Alcelaphus buselaphus caama
Bubalo del Cabo (Sp), Kaama (G), Bubale caama (F), Rooihartbees (Af). Most people call it Cape hartebeest, though red hartebeest probably is a better name, as its red color is unique among hartebeests and its range lies mainly outside the Cape region.
DESCRIPTION Shoulder height 48-50 inches (122-127 cm). Weight 330-350 pounds (150-160 kg).
The Cape hartebeest is a larger hartebeest with a long face and a high frontal pedicel. The general color is some shade of bright reddish brown. The forehead is black and there is a dark facial blaze that is interrupted by a lighter band between the eyes. There are blackish markings on back of neck, chin, shoulders, hips and legs, and a wide, yellowish-white patch on sides and lower part of the rump. The horns (both sexes) are thick and V-shaped when viewed from the front. They grow slightly out and back from the pedicel, then up and forward, and finally bend sharply backward.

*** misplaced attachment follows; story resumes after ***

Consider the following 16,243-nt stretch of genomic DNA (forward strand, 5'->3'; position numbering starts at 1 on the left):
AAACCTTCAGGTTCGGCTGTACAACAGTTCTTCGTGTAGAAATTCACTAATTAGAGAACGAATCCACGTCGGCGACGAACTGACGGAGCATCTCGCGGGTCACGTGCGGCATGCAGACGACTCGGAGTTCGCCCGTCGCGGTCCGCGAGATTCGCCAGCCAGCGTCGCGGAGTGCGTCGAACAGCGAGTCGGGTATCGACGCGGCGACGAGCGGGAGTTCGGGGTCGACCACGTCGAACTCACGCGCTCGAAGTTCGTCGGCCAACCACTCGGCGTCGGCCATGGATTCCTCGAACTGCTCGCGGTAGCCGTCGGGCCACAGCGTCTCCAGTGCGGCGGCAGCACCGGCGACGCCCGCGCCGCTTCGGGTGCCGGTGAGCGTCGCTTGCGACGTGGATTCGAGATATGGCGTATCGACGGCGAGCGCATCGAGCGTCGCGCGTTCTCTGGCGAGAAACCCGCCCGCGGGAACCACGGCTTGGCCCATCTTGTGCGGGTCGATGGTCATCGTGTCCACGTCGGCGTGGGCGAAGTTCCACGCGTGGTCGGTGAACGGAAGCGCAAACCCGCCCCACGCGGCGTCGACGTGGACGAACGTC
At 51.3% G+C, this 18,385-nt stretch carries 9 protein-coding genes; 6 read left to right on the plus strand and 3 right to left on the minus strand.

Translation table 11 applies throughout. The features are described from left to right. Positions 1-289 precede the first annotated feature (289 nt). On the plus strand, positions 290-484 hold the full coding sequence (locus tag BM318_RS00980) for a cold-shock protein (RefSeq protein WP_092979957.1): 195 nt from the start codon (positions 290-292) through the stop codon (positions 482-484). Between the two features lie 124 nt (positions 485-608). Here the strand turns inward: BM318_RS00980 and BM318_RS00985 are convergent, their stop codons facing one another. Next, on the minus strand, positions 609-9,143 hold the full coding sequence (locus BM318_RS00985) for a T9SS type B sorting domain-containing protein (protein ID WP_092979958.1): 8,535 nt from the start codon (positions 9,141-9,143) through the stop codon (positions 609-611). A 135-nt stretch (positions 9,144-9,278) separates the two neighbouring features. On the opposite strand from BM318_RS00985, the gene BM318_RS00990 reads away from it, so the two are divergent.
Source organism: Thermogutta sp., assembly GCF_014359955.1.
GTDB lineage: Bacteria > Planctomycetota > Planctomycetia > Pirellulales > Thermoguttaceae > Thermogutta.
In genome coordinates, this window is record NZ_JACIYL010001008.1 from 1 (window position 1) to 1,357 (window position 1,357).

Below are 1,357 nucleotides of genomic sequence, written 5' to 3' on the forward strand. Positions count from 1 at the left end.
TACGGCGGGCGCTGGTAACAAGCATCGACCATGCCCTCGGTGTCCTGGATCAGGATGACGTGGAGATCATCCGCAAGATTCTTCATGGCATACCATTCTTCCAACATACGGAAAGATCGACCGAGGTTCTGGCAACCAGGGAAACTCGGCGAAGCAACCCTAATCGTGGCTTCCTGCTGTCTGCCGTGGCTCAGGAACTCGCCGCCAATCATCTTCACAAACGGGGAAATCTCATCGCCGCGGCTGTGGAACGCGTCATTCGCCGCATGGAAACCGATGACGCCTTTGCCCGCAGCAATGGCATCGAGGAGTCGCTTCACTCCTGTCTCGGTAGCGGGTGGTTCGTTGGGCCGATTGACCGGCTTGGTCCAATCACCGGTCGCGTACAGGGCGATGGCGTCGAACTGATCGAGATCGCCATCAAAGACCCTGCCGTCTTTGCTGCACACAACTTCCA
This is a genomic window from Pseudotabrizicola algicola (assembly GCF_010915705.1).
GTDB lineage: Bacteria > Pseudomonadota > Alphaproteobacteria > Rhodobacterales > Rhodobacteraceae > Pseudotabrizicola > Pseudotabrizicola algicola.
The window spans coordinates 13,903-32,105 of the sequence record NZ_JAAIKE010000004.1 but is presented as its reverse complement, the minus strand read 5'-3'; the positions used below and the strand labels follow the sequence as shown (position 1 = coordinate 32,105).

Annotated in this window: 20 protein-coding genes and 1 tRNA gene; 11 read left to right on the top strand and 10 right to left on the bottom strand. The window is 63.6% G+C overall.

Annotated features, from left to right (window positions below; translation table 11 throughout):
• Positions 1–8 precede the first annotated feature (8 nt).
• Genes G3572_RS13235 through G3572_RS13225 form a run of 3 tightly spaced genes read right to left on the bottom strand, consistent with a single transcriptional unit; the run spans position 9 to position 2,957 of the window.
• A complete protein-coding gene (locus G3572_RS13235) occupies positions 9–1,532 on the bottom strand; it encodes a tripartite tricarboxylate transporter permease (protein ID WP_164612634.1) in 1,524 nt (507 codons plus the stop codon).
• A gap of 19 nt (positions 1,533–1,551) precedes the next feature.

DISTRIBUTION Much of Namibia, extending into southern Angola between the Cunene and Cubango rivers, and throughout the Kalahari region of Botswana. Vagrants occasionally wander into western Zimbabwe.
In South Africa it formerly occurred in the western Transvaal, in parts of the Orange Free State and Natal, and throughout Cape Province; however, it was exterminated by early European settlers except for a narrow strip in the Northern Cape near Botswana. Now widely reintroduced on government reserves and private ranches, especially in the drier regions. Once again a common species, with its numbers increasing.
REMARKS The Cape hartebeest is by far the most heavily hunted of the hartebeests, with most animals being taken from private ranches in Namibia and South Africa. Such ranch hunting is not necessarily easier or less sporting than hunting free-ranging animals from Botswana-in fact the opposite is likely to be true. Most ranch hartebeests are hunted regularly and are more likely to be wary and wild than those from the vast Kalahari, many of whom scarcely ever see a hunter.